The youth group will have its annual winter retreat to Camp Tamarack in Wisconsin over President's Day Weekend, February 16-18. We will leave at 6 pm on Friday and return around 6 pm on Sunday. Cost is $15/youth.
The theme for this year is "Tearing Down Walls." How do we build walls between ourselves? How does God help us tear down those walls?
For more information, contact Pastor Kathryn.
We are putting together a pictorial directory of members and friends of North Shore. We want everyone included! Appointments are being taken now for February 22nd through the 25th. Please see Sherry Nelson to reserve your time slot. There is no charge to be included in the directory. You will have the opportunity, if you wish, to purchase photo packages. A pictorial directory is a great way for us to get to know each other better and to put a name with a face. Arrangements can be made if you are unable to attend one of the sittings here.
By Rev. Kathryn Ray
About 10 years ago, I was reflecting on the story of the potter’s house in Jeremiah, and I wrote the following prayer in a journal:
“You are not the potter, and I am not the clay. Clay can only be molded for a time, and then it hardens, never again to change form and evolve, until it ultimately breaks into shards to be thrown away. If I am to be sculpted by a divine hand, let it be as Play-Doh in the hands of a child. Bright and soft, morphing and transforming, from rocks to pizza to dinosaurs. May the limits of my being be the limits of an imagination at play, made into something new with each passing day.”
We will have our annual Healing Service on Sunday, February 11, at 10:30 am. The service will take place in Howel Hall. The Healing Service is a combined worship with all of the congregations, in which we pray for healing of all kinds and perform the ritual of anointing with oil.
Everyone is invited to accompany the Japanese congregation to the commemoration of the annual Day of Remembrance, which marks the anniversary of the signing of the Executive Order which led to the incarceration of thousands of Japanese-Americans in internment camps during World War II. This year's theme is "Stop Repeating History."
The event is free of charge and will take place on Sunday, February 18, at 2:00 pm at the Chicago History Museum.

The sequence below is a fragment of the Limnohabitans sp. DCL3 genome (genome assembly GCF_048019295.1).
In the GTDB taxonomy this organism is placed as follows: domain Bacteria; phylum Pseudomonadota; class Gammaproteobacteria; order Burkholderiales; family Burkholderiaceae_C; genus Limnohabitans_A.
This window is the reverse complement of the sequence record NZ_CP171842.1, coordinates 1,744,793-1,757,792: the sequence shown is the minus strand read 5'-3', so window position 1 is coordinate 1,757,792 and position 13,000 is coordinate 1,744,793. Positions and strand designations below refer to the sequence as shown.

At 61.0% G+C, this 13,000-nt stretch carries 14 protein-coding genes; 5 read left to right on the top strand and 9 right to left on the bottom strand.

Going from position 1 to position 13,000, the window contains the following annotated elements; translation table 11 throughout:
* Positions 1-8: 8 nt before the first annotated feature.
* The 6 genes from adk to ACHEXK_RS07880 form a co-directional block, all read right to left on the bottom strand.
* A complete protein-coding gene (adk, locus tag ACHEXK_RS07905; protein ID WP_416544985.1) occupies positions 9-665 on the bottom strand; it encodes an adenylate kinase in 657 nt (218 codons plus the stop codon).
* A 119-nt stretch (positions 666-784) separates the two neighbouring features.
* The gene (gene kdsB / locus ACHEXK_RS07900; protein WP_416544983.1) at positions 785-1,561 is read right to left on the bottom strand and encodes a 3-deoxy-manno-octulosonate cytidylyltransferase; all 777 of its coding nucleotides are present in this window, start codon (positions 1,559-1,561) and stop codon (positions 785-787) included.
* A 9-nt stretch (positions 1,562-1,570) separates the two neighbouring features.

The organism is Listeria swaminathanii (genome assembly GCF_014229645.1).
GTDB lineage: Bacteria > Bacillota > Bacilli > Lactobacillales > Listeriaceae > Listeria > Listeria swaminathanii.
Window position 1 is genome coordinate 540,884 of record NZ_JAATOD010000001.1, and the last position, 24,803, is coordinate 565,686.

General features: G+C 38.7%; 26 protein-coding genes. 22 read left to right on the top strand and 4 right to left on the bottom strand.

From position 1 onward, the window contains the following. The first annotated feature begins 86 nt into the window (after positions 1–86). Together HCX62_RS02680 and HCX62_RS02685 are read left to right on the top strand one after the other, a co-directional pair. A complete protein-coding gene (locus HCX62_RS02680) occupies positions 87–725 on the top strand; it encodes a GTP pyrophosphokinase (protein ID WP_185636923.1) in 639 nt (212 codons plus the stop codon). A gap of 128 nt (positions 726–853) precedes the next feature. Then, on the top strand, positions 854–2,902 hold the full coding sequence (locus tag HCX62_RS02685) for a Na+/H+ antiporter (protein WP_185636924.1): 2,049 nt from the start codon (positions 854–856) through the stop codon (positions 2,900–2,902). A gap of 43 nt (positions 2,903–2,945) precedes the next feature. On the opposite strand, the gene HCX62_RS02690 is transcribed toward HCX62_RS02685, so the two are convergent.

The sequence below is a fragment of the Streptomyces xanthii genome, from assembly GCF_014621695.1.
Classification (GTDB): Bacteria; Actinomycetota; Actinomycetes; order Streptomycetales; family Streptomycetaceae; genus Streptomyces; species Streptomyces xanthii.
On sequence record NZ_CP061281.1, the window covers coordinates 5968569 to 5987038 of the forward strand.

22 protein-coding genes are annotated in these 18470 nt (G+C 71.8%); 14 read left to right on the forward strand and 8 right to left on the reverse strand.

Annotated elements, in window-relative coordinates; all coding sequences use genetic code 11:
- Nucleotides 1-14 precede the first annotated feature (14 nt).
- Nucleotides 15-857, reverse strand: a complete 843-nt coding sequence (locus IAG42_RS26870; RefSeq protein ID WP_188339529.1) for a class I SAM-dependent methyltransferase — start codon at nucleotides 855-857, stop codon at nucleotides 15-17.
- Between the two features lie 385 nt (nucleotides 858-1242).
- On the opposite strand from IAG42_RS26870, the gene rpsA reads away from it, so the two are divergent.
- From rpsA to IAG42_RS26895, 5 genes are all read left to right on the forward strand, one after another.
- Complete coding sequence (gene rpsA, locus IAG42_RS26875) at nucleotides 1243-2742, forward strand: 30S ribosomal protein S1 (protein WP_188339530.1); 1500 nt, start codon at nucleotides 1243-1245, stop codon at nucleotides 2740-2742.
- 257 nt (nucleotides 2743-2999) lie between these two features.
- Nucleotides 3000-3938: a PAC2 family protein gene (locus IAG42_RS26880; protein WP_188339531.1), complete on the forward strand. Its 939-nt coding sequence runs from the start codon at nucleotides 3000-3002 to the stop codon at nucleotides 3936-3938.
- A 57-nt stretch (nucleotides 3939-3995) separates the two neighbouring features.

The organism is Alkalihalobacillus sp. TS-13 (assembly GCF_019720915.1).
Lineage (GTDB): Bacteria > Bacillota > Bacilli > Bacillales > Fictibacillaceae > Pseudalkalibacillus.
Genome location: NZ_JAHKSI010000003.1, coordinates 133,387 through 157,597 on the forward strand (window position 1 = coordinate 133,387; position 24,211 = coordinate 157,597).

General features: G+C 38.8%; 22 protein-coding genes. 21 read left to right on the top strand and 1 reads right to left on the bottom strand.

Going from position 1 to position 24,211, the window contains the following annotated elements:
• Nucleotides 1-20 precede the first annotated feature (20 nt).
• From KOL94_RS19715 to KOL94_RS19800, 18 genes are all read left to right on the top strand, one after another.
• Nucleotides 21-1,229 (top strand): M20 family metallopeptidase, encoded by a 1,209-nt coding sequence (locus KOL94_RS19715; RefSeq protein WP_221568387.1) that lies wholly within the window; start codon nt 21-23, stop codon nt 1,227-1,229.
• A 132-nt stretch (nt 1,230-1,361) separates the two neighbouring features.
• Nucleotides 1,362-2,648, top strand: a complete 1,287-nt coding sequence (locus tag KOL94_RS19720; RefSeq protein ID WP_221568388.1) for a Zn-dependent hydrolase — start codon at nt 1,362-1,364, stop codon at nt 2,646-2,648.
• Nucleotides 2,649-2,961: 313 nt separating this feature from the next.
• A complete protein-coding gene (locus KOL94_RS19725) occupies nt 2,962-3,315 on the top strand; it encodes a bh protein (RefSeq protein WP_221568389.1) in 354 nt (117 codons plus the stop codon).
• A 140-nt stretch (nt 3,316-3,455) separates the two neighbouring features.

By Saw Solomon Opehtoo, Acting Pastor of the Karen Fellowship
From the perspective of a Christian Karen from Burma, Christmas and New Year are the most important events of the year. Christmas reminds us that God-called the Word-became flesh in order to in-dwell among humanity, to show people the way of justice and righteousness. Christmas supports the spirituality of the Christian Karens by showing that God is dwelling among us, and God is struggling with the Karens in order to fulfill their dream.
As the new year begins in January, the Karens find new hope in order to continue to struggle for their dream. The New Year reminds us to evaluate the past year and to prepare a better way of living. In this sense, traditionally, Christians in Burma normally connect the essence of Christmas and that of the New Year celebration to review their Christian life.
The Karens’ experience of worldly suffering teaches them that they need strength from God, because it is impossible for them to struggle without divine power. Their experience teaches them that they have to look for spiritual power to continue to survive in suffering. Coming to the church is meaningful for them to look for their spiritual sustenance so that they can possess enough strength to continue their lives.
For the poor, the oppressed, the persecuted, the marginalized, and the discriminated against, Christmas in December and the New Year in January bring a new strength and a new hope. Although the shepherds were in a hopeless position in the time of Roman persecution, they had been the first group of people who receive the good news about the coming of Savior. Although the Karens are suffering in civil wars, Christmas brings a new hope for them so that they can continue to survive in a world filled with suffering.
People need hope to live. Although the Karen people have been oppressed for centuries, they are still living because they have a hope that someday they will receive “Kaw Thoo Lei,” meaning a land without evil. This is the source of hope for the Karen people of Burma. The Karens’ “Kaw Thoo Lei” hope is simply the hope of all people to create and receive a decent human society in this world. Even arriving in a new world, such as the United States of America, Canada, Australia, and Europe, to resettle and to start anew, the Karen people from Burma still hope that their Kaw Thoo Lei dream will be fulfilled someday.
Pastor Solomon will be presenting on the panel Human Rights Without Borders: Immigration and the Legacy of Martin Luther King, Jr. on Sunday, January 14 at 1:30 pm. Click here for more information about the conference.